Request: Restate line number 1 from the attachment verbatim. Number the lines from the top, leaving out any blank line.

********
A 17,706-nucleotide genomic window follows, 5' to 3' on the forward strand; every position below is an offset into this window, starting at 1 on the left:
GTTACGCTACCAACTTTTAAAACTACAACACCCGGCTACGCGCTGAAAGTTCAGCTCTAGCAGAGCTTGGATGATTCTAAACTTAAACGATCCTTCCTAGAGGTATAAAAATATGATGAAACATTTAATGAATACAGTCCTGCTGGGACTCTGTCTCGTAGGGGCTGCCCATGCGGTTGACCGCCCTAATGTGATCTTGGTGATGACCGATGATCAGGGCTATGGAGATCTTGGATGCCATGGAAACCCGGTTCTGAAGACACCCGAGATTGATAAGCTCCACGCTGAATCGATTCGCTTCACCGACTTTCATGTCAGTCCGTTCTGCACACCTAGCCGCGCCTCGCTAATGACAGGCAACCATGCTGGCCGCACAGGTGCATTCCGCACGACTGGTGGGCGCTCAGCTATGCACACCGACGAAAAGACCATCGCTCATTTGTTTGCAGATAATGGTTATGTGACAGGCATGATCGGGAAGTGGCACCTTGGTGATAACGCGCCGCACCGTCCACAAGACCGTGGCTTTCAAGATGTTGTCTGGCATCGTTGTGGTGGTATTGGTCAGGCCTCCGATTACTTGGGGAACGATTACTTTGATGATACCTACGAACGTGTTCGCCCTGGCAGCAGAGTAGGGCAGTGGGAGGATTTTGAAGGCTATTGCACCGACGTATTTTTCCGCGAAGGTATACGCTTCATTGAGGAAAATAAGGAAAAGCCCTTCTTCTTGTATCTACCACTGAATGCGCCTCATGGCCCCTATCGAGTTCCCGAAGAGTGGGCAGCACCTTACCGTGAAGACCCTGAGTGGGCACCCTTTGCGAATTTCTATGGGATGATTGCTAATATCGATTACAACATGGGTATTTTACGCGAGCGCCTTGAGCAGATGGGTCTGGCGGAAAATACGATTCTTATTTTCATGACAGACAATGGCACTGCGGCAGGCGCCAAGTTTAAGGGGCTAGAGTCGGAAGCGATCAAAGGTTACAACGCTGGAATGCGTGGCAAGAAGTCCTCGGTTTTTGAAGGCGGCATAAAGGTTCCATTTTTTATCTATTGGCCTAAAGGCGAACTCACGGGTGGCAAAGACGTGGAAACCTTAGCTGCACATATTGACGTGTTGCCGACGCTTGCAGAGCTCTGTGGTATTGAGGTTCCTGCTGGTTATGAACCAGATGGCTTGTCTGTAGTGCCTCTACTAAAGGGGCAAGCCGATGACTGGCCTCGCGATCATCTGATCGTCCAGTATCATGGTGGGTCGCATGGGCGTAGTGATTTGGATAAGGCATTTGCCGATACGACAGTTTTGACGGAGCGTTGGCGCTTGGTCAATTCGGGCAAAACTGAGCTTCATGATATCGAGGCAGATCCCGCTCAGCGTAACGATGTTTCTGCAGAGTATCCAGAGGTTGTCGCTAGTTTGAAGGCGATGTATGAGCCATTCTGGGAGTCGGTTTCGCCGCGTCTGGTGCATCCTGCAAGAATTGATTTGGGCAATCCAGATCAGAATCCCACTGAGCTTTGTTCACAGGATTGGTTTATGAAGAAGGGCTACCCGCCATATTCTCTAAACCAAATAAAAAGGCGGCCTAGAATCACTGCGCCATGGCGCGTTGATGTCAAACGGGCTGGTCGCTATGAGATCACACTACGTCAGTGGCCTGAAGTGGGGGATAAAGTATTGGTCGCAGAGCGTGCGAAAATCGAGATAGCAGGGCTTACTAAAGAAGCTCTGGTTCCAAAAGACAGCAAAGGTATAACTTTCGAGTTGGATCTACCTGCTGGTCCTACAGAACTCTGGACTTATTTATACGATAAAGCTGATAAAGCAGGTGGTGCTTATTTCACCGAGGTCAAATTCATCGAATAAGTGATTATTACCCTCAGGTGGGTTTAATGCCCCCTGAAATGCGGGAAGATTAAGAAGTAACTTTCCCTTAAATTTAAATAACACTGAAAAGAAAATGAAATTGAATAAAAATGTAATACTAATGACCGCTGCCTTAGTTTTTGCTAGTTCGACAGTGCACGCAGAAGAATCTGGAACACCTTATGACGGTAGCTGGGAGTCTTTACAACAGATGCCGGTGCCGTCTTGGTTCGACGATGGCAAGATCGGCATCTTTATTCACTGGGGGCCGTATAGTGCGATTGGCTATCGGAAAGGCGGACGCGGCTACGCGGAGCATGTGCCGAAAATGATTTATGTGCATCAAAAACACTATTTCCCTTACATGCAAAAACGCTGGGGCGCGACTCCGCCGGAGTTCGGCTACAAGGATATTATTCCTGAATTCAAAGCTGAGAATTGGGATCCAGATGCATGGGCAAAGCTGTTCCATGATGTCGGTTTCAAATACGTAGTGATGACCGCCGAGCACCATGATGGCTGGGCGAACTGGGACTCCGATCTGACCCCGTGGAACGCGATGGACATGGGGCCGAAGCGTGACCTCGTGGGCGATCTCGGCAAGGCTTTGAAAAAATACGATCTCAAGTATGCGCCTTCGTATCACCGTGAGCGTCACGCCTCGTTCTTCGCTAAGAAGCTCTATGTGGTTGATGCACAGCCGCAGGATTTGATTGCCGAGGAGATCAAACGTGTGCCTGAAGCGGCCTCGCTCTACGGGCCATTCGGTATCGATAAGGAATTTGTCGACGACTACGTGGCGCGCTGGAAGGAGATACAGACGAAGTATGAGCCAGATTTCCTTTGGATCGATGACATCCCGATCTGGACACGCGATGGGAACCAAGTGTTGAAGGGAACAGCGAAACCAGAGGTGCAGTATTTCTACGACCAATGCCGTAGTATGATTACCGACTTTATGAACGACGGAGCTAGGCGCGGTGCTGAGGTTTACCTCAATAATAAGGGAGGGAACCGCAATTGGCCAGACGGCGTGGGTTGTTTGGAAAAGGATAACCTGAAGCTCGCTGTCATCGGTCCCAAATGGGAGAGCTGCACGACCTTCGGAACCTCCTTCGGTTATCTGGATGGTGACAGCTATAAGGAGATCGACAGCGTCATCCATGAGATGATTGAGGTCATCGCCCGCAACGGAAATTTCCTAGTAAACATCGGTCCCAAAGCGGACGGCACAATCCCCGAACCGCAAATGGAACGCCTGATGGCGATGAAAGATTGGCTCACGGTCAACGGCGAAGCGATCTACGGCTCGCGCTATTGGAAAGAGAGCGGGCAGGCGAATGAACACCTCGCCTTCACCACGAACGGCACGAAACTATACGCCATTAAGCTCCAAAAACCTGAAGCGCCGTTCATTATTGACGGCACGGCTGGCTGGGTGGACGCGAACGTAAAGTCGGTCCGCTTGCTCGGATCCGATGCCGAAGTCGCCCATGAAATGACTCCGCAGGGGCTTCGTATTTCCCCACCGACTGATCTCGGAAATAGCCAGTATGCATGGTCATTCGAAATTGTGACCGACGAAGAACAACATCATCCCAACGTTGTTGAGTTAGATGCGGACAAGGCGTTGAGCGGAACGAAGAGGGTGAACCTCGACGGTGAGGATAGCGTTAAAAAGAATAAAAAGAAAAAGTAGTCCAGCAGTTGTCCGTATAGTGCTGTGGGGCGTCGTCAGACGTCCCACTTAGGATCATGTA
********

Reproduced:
A 17,706-nucleotide genomic window follows, 5' to 3' on the forward strand; every position below is an offset into this window, starting at 1 on the left: